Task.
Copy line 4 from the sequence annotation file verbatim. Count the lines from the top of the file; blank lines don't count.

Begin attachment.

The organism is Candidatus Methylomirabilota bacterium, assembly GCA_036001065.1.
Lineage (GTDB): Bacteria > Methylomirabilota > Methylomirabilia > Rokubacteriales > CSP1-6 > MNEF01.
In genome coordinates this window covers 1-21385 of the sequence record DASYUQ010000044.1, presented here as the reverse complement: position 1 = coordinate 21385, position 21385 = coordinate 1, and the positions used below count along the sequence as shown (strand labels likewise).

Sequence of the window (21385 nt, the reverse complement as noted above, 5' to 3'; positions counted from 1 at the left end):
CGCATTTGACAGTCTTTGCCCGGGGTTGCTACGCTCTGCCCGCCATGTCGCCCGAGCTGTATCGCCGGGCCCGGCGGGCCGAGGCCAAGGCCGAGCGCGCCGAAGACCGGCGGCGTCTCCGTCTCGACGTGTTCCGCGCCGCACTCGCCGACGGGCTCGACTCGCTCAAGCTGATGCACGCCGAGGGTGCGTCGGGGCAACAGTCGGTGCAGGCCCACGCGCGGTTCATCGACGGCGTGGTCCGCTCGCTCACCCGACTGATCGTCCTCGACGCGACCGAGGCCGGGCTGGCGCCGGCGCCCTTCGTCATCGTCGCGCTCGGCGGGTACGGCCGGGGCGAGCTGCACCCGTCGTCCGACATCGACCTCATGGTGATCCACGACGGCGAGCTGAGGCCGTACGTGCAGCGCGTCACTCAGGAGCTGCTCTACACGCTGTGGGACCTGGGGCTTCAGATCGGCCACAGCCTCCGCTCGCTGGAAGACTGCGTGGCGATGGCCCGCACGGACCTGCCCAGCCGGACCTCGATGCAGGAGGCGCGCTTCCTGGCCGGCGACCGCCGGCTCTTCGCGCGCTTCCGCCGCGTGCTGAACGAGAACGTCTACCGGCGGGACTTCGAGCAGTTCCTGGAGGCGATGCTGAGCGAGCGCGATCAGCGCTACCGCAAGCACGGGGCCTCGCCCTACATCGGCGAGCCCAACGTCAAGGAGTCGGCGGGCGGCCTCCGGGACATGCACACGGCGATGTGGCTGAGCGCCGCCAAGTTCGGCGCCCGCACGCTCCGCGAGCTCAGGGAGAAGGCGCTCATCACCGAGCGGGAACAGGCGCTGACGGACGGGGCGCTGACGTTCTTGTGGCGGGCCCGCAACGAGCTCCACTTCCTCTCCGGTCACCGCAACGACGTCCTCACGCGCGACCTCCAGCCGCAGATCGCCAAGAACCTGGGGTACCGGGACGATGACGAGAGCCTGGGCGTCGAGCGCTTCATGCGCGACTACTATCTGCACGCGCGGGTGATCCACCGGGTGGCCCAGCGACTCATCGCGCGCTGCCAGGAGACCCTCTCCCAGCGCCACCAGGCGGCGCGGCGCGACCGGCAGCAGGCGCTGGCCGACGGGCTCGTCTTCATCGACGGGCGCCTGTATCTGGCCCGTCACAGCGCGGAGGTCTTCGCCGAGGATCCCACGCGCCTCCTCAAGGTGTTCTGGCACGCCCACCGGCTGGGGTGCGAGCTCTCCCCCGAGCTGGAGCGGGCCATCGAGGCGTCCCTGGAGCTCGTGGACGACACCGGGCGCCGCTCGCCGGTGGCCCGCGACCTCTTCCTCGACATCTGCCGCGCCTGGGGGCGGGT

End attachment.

Sequence of the window (21385 nt, the reverse complement as noted above, 5' to 3'; positions counted from 1 at the left end):